Twisters leave path of destruction in Michigan

Searchers were going door-to-door in southeast Michigan Friday after tornadoes ripped through.

(FILE)

(CBS News) -- Searchers were going door-to-door in southeast Michigan Friday after tornadoes ripped through.

There were no initial reports of serious injuries.

The small town of Dexter was hardest hit. Thirteen homes were destroyed and more than 100 damaged.

As Maria Hechanova of CBS affiliate WLNS-TV in Lansing, Mich. reports, 13 homes were destroyed in Dexter.

"Initially," said Dexter resident Brittany Keller, "it's just kind of the shock value. I think when people say, you know, 'Oh my God, my house is destroyed,' that's just your initial concept of how bad it really was."

Dexter residents were assessing the damage Friday. One said, "I thought it only hit on (one) side of the house, from what I was listening to, until I walked out and saw the garage was missing."

Bob Bricault hid inside his home as he watched the tornado head straight toward him. "I realized," he said, "it was coming faster than I thought. So I went down in the basement and got down there, and I could just hear it getting louder and louder. And all of a sudden, everything just started exploding, the doors, and I could see the neighbors' houses were falling apart."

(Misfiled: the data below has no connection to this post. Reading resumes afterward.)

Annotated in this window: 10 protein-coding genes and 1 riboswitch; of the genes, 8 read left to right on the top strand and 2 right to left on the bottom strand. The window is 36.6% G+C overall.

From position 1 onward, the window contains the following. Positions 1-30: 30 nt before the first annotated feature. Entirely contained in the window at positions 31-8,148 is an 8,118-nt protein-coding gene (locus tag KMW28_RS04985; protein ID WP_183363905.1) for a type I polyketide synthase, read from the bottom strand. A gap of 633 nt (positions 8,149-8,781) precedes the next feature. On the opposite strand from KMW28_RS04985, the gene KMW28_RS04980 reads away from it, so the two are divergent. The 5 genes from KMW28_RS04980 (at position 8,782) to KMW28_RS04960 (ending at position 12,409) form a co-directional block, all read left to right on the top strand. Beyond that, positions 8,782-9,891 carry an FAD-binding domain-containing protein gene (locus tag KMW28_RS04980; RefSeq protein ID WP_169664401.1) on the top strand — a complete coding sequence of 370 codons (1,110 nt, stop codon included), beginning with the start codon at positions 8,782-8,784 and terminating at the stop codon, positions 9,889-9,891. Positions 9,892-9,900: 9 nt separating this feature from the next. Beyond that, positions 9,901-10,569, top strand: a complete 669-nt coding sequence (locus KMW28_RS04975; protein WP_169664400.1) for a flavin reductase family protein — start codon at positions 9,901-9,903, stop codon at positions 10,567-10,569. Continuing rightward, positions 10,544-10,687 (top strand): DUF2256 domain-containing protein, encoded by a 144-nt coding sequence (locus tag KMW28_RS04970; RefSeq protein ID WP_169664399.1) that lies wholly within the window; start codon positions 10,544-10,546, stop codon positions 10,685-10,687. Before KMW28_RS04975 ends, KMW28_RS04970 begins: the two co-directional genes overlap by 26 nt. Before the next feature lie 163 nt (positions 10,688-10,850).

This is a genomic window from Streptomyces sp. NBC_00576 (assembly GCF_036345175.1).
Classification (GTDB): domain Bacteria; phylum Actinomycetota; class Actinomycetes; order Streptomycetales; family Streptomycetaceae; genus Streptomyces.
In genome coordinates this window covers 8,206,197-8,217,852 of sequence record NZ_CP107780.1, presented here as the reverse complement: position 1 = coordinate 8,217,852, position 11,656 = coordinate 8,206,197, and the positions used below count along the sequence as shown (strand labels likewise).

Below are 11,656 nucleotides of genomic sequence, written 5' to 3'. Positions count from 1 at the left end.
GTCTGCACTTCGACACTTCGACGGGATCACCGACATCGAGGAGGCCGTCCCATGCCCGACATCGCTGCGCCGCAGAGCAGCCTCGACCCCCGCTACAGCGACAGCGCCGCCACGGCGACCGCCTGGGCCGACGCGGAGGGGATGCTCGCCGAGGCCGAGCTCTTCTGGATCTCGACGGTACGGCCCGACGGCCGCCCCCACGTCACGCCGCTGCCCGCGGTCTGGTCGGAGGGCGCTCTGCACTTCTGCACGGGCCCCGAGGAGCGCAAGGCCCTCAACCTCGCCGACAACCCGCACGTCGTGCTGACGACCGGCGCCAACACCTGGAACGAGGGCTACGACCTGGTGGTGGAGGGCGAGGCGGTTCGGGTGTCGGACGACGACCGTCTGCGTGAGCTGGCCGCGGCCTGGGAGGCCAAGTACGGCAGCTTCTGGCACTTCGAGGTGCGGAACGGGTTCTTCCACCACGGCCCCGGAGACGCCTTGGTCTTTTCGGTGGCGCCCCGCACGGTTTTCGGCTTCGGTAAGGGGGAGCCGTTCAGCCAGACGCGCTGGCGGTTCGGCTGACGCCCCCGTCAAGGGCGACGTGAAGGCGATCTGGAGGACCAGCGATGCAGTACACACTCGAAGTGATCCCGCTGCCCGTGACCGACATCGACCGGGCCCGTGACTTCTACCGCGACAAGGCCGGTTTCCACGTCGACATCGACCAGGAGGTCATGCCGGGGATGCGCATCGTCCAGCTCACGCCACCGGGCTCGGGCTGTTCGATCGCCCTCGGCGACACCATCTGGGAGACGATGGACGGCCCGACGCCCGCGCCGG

The slow-moving, large funnel cloud of wind, hail, and rain touched the ground in Dexter for 30 minutes, tracking 10 miles of devastation.

"You don't even have enough time to pray or kiss yourself goodbye," one resident said. "I mean, you just sit there and wait and just hope you're going to be there at the end."

Minutes later, a second funnel cloud was spotted southeast, in the town of Ida, where the storm tore through a home as lightning strobed the skies.

Thursday, a 77 degree high tied the record for the warmest Ides of March in Southeast Michigan history. When a Canadian cold front blew in, the weather system was ripe for the violent weather that turned lives upside-down.

Derrick Jackson of the Washtenaw County Sheriff's Office said, "It's devastating. Mother Nature can be devastating. There's nothing, really, that can be said to that, to lose your home or have it significantly damaged."


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